From FIFA 17 to Real-life soccer Fields: JOHAN Sports is Taming Big Data
As the co-founder of JOHAN Sports, I find it easy to get people interested in what I do because JOHAN combines two things that capture everyone’s imagination: space and sports. After four years of testing, we have developed and launched a small sensor with Global Navigation Satellite System (GNSS)—which includes all satellite navigation systems from GPS to the European Galileo and Chinese Beidou systems—to track the performance of players in outdoor team sports such as soccer, rugby, and field hockey. The sensor also measures inertial movements and the heart rate of players.
Here, another buzz word comes into play: big data. Together with our in-house sports scientists, we’ve developed analytics modules to interpret the data we receive from the sensor and deliver information on the physical state of players and their progress, as well as risk profiles for injury prevention.
Insights rather than data
And this is where the actual challenge lies. We don’t want to be just another data provider; we want to deliver practical insights. The data we deliver has to be usable for football coaches, physical therapists, and the players themselves. My co-founder Robin and I may be trained as aerospace engineers, but our clients are sports people, not rocket scientists! We don’t want them to drown in data; we want to show them clear goals and practical dials they can turn.
We know coaches and trainers want to know as much as possible about their players, but they simply cannot look at all their players at once during matches and training. And research shows that they don’t always see or remember the important details. So JOHAN provides the ‘digital objectivity goggles.’ You could say we were inspired by the player rating feature in the video game FIFA 17: little player cards that score how fit a player is, how well he can shoot, and how good he is at defense.
Lessons learned from sports analytics data
Right now, we’re working on even more simplified reports that alert coaches as to when they should keep an eye on certain players. We know there’s a very fine line between a player being overloaded or underloaded. A player who underperforms isn’t getting any better, but a player who is overexerted can be injured, which is very expensive for the club.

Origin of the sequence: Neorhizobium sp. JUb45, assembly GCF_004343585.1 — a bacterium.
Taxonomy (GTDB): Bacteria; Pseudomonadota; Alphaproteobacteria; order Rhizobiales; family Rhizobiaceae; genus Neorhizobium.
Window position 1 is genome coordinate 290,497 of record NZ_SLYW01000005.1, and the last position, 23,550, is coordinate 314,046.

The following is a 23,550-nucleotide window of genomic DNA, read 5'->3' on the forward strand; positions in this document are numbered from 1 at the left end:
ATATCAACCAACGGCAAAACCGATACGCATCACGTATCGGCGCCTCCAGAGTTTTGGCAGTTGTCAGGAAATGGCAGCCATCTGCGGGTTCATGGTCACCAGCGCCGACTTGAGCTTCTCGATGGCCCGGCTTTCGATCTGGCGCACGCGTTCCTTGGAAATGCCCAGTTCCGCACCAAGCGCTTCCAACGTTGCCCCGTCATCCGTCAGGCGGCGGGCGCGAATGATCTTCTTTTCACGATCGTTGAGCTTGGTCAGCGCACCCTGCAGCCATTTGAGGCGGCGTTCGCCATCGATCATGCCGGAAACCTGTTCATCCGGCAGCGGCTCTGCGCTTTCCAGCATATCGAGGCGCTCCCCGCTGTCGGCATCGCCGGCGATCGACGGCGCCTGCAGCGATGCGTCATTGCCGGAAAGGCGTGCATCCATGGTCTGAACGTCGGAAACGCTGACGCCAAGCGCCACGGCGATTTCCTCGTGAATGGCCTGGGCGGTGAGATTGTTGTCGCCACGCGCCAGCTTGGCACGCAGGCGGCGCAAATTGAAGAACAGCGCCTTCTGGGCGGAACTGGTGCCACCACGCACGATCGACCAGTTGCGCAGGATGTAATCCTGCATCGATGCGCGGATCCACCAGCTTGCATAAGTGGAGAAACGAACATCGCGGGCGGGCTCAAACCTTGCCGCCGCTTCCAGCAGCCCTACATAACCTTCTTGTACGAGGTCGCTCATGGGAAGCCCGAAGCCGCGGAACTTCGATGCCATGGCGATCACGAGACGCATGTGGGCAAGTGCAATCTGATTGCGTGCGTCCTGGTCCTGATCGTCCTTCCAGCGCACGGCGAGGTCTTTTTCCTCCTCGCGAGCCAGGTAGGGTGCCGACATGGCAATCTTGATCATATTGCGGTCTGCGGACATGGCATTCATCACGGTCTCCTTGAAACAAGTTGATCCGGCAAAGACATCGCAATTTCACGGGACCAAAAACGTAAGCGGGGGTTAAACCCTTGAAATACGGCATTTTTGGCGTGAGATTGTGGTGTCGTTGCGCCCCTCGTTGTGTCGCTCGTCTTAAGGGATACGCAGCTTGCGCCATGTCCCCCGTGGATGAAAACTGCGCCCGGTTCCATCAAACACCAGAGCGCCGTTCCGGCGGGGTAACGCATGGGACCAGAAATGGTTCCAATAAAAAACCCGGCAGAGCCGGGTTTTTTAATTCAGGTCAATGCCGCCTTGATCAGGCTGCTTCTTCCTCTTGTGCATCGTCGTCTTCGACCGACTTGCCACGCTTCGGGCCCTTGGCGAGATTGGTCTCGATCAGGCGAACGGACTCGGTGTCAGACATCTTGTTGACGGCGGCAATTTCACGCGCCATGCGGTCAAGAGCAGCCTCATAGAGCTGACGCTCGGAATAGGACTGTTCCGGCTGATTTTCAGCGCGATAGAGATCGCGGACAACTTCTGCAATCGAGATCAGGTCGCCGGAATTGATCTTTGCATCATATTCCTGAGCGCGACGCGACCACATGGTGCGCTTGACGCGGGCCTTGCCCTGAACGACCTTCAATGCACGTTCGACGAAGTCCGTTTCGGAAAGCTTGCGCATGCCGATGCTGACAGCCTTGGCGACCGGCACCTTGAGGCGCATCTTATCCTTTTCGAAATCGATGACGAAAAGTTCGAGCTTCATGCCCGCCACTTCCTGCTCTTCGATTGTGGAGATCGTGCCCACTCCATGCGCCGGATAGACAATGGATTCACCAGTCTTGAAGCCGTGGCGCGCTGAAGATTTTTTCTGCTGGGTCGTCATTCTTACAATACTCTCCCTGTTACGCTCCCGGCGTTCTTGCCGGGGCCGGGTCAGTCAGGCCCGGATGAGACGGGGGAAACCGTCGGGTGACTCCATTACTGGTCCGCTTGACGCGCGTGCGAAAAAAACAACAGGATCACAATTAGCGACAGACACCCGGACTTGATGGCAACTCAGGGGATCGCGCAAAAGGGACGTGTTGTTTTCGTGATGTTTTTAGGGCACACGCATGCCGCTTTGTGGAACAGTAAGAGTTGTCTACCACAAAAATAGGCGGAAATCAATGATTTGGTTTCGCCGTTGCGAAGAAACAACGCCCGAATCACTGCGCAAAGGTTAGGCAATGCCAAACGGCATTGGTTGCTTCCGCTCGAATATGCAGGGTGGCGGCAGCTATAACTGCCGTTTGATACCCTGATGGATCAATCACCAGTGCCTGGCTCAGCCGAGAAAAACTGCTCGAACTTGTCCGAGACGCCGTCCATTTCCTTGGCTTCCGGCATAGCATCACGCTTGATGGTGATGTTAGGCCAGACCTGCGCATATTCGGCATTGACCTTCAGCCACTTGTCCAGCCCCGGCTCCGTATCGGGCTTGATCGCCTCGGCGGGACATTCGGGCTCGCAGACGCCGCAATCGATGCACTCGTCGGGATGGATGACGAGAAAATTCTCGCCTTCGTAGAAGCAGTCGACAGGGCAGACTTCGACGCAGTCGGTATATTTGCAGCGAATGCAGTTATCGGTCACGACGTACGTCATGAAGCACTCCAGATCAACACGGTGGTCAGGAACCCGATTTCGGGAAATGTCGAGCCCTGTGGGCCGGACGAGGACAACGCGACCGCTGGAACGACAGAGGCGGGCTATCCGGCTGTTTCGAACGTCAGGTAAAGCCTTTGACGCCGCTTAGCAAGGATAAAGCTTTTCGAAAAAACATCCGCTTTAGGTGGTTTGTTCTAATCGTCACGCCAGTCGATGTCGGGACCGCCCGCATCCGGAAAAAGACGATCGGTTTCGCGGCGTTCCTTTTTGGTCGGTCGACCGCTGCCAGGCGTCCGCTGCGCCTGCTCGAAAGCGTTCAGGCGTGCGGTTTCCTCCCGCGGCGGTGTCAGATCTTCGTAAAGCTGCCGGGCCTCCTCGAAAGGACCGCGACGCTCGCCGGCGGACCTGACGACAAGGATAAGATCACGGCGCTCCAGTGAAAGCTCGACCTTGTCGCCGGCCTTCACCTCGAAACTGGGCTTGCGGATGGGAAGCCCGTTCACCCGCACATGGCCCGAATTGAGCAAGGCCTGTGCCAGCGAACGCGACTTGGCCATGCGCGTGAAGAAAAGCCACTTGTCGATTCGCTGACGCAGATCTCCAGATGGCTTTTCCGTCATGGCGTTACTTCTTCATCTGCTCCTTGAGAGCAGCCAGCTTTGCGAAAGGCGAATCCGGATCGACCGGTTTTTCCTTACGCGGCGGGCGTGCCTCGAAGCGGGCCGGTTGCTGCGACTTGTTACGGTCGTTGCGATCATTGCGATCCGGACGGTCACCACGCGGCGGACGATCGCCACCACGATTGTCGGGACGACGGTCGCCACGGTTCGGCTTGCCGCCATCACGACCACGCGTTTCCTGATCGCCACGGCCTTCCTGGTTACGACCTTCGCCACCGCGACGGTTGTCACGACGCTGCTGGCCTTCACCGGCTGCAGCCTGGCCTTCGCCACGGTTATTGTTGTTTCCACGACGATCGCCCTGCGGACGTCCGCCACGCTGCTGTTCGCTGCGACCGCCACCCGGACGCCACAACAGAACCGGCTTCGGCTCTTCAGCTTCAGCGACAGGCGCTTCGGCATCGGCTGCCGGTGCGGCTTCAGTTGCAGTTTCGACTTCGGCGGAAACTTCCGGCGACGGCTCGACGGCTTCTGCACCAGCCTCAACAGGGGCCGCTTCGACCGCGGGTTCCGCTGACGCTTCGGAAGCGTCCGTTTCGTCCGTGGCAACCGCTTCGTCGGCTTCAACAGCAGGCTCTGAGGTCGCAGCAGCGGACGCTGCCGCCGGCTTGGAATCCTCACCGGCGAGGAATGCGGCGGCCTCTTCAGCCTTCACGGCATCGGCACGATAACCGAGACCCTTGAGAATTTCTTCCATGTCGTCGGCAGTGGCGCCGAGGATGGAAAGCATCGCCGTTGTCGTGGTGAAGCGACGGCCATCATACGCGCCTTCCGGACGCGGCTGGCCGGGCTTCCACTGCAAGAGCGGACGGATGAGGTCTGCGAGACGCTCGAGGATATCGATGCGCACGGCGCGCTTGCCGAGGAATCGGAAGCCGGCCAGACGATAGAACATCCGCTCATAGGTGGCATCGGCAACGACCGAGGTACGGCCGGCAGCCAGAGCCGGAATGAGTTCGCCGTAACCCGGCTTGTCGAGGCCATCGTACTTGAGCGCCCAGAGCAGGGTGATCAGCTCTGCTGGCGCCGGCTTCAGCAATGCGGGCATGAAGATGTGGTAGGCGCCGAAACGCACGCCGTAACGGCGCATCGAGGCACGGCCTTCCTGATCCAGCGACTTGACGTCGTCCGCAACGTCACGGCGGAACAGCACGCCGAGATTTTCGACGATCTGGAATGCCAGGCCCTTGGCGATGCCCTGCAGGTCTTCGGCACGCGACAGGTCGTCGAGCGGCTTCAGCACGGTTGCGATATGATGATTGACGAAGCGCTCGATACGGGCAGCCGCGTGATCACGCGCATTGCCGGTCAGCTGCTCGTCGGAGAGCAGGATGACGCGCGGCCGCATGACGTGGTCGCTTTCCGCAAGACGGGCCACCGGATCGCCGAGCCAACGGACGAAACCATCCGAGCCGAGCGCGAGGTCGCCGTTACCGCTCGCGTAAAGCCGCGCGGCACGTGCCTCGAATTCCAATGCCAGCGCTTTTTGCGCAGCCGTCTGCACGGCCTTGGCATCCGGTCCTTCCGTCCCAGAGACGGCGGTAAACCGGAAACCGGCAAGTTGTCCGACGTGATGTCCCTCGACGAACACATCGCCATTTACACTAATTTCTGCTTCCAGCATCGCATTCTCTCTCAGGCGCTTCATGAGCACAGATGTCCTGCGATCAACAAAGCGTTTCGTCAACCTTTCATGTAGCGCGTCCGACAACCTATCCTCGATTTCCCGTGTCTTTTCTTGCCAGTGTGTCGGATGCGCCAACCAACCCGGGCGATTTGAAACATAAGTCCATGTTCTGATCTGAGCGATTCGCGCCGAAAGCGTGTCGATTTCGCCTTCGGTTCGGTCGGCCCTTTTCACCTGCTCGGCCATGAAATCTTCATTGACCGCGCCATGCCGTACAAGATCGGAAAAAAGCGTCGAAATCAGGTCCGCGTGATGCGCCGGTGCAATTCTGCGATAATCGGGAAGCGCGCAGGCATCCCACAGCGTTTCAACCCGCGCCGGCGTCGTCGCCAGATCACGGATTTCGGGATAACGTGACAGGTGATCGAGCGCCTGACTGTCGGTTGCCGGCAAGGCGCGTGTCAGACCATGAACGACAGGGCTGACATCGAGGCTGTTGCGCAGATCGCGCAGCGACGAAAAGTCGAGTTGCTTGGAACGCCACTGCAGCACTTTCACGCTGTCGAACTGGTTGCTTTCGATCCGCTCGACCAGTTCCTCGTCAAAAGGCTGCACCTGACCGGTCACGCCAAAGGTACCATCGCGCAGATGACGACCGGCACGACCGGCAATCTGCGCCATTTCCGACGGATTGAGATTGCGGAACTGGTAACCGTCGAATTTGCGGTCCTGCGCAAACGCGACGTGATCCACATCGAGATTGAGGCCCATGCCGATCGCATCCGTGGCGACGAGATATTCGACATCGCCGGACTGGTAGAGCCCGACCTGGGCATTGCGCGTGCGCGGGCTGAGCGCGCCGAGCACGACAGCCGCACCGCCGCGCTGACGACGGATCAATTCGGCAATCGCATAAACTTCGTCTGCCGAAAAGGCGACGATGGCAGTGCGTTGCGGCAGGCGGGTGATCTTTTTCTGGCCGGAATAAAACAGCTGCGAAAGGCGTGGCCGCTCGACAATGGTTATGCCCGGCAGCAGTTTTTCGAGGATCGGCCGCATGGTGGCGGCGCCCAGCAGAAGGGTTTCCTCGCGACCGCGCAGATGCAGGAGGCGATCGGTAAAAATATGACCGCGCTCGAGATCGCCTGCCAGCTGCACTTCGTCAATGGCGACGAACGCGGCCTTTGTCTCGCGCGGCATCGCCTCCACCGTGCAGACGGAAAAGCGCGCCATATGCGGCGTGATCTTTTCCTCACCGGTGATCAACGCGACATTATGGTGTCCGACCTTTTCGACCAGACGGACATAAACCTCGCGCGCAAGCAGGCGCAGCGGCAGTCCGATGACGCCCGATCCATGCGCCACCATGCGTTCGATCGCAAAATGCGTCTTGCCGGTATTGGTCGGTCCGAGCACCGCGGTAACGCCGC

Another thing we’re learning is what the optimal levels are for each sport and team. Of course, these optimal levels differ individually. Using insights from our dashboards, trainers and physical therapists can adapt the training regime to the fitness of an individual player.
Sometimes, the data also teaches us things that might seem counterintuitive. For instance, many coaches choose to do a long, but easy-going training on the day before a match. Our data, however, shows that an intensive but short session leads to much better match results.
Going for gold
Our most loyal client is the Dutch national women’s hockey team. They took second place during the last Olympic Games in Rio de Janeiro, which was a pity because they were going for gold. Together, we’ve collected performance data over the last three years, which is very valuable to develop training schedules (to peak during the tournaments) and substitution schemes (to decide who plays when during a game). Hopefully, this will lead to a gold medal at the next Games…
In the coming year, our goal is to grow further internationally and to continue to improve our system by making it real-time. This way, coaches will be able to make better-informed decisions during training or matches. So if you’re a coach or a player in an outdoor team sport, request a free demo to learn more about how JOHAN Sports can help you.